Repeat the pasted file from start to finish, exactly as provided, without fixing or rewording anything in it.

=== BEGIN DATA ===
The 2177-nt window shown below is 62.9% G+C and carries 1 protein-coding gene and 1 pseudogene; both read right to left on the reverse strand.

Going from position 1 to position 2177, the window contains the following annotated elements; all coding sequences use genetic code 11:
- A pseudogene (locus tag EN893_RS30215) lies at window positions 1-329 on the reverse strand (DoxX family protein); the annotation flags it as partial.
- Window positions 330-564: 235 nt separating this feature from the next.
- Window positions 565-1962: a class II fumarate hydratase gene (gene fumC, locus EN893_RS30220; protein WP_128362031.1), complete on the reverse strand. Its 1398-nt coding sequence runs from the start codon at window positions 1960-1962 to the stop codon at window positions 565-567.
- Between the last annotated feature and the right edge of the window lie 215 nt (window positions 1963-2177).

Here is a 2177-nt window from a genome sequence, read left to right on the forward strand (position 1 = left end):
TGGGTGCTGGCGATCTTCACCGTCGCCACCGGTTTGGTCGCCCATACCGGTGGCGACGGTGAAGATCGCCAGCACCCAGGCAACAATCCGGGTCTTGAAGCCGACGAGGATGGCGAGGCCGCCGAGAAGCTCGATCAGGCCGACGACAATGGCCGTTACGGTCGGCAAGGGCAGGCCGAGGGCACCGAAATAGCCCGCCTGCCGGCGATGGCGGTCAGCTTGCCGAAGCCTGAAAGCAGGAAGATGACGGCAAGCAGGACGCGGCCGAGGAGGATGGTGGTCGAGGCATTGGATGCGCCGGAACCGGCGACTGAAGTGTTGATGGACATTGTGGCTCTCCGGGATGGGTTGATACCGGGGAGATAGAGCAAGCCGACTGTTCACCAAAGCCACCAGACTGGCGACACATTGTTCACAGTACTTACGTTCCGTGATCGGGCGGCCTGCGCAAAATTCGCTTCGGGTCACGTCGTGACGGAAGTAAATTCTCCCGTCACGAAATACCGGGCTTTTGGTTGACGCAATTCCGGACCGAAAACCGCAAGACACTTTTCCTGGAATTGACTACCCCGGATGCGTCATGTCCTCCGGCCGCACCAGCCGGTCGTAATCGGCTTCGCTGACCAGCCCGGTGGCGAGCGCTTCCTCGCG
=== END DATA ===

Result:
The 2177-nt window shown below is 62.9% G+C and carries 1 protein-coding gene and 1 pseudogene; both read right to left on the reverse strand.

Going from position 1 to position 2177, the window contains the following annotated elements; all coding sequences use genetic code 11:
- A pseudogene (locus tag EN893_RS30215) lies at window positions 1-329 on the reverse strand (DoxX family protein); the annotation flags it as partial.
- Window positions 330-564: 235 nt separating this feature from the next.
- Window positions 565-1962: a class II fumarate hydratase gene (gene fumC, locus EN893_RS30220; protein WP_128362031.1), complete on the reverse strand. Its 1398-nt coding sequence runs from the start codon at window positions 1960-1962 to the stop codon at window positions 565-567.
- Between the last annotated feature and the right edge of the window lie 215 nt (window positions 1963-2177).

Here is a 2177-nt window from a genome sequence, read left to right on the forward strand (position 1 = left end):
TGGGTGCTGGCGATCTTCACCGTCGCCACCGGTTTGGTCGCCCATACCGGTGGCGACGGTGAAGATCGCCAGCACCCAGGCAACAATCCGGGTCTTGAAGCCGACGAGGATGGCGAGGCCGCCGAGAAGCTCGATCAGGCCGACGACAATGGCCGTTACGGTCGGCAAGGGCAGGCCGAGGGCACCGAAATAGCCCGCCTGCCGGCGATGGCGGTCAGCTTGCCGAAGCCTGAAAGCAGGAAGATGACGGCAAGCAGGACGCGGCCGAGGAGGATGGTGGTCGAGGCATTGGATGCGCCGGAACCGGCGACTGAAGTGTTGATGGACATTGTGGCTCTCCGGGATGGGTTGATACCGGGGAGATAGAGCAAGCCGACTGTTCACCAAAGCCACCAGACTGGCGACACATTGTTCACAGTACTTACGTTCCGTGATCGGGCGGCCTGCGCAAAATTCGCTTCGGGTCACGTCGTGACGGAAGTAAATTCTCCCGTCACGAAATACCGGGCTTTTGGTTGACGCAATTCCGGACCGAAAACCGCAAGACACTTTTCCTGGAATTGACTACCCCGGATGCGTCATGTCCTCCGGCCGCACCAGCCGGTCGTAATCGGCTTCGCTGACCAGCCCGGTGGCGAGCGCTTCCTCGCG